Super Dad

Youth sports can be wonderful teachers for our children. There are many “life lessons” that can be taught through this vehicle, such as teamwork, how to handle success and failure, setting and achieving goals, self-worth and self-respect, sportsmanship, humility, unselfishness, and the list goes on and on. Youth sports is a wonderful teacher, until ass-clown-parents like Mark R. Downs get involved…

Allegedly, to field the most competitive team possible, Downs bribed another player on his T-BALL team with $25 to drill a development-disabled player in the head, so he wouldn’t have to play him his requisite 3 innings. First of all, why would any T-BALL coach be worried about competitiveness? Kids that age are so far removed from understanding the game of baseball and being able to use the skills required to play it competitively that even beginning to worry about the score and trying to win is inherently moot. Secondly, the purpose of recreational youth sports is to accomplish what I discussed in the first paragraph; not to bring glory to some has-been dad who wants to prove his worth through his T-BALL winning percentage. Ultimately, he got his wish, as the developmentally disabled child was indeed intentionally hit in the groin with a baseball, and was not able to play. I guess Downs had a better chance to win, at the cost of the self-image of an innocent child already with serious issues in life to conquer.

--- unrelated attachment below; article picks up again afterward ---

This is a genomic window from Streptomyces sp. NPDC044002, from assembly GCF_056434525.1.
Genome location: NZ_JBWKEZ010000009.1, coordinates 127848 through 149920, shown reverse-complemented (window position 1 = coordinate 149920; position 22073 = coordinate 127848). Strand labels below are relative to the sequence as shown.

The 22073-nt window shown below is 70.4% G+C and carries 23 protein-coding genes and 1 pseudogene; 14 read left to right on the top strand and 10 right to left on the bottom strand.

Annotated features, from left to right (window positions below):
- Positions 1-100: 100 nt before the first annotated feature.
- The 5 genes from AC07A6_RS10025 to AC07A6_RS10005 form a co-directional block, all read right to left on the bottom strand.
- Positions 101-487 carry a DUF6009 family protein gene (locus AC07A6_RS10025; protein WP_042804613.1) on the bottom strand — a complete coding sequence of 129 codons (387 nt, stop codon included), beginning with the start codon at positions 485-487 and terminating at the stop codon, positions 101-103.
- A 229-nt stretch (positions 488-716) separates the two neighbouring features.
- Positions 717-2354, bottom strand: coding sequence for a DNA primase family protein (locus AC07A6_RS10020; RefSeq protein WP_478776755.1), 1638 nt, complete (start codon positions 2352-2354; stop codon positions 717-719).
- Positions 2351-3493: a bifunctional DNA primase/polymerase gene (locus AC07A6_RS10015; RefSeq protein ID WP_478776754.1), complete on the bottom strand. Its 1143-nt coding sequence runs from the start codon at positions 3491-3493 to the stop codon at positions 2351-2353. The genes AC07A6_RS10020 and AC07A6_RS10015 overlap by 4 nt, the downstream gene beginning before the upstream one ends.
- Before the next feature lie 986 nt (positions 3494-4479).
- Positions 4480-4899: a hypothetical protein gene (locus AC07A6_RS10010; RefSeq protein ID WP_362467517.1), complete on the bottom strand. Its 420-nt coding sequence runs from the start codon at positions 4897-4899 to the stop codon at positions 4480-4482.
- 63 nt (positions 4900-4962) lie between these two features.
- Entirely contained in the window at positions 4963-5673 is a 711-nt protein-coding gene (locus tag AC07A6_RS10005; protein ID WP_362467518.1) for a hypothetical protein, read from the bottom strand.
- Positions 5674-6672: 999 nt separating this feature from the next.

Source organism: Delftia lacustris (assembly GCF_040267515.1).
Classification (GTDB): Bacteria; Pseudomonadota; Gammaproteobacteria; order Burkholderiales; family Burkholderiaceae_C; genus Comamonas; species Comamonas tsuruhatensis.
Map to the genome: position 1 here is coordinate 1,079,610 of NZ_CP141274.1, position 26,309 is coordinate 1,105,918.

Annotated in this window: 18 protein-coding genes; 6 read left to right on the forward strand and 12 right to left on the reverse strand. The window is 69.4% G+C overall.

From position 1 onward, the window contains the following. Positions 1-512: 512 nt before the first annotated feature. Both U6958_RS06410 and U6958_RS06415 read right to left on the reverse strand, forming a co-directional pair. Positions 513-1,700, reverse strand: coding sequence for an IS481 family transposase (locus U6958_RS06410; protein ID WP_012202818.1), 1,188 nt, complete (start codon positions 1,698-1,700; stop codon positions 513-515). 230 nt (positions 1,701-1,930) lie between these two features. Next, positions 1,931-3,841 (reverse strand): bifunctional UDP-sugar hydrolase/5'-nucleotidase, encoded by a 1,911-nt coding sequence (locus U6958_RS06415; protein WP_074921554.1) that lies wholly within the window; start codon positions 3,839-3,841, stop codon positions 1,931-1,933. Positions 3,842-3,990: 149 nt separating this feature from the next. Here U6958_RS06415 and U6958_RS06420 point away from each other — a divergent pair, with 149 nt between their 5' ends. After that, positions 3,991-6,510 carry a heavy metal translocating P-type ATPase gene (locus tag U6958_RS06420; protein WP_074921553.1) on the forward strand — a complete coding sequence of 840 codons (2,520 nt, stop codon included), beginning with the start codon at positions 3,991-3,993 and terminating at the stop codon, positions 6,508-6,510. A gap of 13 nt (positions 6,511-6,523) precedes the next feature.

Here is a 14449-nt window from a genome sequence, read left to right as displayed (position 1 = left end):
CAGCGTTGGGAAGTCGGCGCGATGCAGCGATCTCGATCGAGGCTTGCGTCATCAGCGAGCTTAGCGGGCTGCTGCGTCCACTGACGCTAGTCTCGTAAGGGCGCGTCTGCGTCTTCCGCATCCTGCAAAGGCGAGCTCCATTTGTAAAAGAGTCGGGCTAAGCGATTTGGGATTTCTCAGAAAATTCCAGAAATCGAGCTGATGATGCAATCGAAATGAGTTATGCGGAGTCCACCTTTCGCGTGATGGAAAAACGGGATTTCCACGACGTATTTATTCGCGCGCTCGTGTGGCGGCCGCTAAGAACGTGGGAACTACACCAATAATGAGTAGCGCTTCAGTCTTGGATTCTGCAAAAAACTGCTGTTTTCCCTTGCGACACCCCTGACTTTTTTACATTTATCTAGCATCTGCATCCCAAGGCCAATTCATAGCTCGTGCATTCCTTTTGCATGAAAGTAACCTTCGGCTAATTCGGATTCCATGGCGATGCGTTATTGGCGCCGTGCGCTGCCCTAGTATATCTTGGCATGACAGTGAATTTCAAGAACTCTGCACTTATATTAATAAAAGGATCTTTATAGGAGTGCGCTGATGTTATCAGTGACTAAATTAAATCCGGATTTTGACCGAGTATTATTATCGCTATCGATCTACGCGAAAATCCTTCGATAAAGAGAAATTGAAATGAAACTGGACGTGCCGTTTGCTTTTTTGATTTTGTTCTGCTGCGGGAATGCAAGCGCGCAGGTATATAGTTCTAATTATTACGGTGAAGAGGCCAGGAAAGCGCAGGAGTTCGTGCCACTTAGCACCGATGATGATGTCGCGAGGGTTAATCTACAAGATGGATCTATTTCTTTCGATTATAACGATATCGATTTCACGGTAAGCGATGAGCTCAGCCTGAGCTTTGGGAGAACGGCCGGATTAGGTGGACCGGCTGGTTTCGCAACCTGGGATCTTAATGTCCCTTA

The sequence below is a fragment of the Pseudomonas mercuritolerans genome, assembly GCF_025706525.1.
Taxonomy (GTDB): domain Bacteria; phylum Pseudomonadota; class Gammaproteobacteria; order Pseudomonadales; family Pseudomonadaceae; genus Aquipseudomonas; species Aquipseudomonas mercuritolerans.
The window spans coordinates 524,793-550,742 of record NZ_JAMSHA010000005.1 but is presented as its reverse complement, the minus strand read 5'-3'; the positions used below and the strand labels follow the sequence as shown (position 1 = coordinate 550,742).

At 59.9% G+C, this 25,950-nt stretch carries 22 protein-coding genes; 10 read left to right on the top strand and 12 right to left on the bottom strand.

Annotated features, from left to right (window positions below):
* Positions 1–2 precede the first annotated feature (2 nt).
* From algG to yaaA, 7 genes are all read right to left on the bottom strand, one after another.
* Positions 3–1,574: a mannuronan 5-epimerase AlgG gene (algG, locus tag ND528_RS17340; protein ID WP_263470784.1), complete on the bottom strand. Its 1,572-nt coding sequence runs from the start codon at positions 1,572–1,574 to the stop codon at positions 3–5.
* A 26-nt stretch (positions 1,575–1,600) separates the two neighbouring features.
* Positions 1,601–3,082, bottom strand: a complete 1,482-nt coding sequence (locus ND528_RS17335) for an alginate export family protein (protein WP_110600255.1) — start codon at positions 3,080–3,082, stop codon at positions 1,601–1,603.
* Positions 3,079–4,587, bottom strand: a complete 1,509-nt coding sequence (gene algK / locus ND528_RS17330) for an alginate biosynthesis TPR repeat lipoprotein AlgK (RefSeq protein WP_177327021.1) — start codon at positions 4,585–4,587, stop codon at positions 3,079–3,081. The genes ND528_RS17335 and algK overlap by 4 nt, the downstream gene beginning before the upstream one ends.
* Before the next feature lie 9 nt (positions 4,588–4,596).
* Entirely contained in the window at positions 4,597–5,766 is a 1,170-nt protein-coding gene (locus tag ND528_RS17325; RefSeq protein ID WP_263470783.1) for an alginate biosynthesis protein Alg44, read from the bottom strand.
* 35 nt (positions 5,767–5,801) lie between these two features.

Mr. Downs deserves a Louisville Slugger to the testicles, and then one upside the cranium, for good measure. There are too many idiot-parents like this one in the world of youth sports today, and they’re stealing the rite of passage of many kids to participate in youth sports to help them grow into quality young men and women, all for their own “glory.” I only wish every child the opportunity to fondly remember their successes on the athletic field, no matter how big or small, and how those successes impacted their growth, and ultimately, their desire to provide the same experience for their children.

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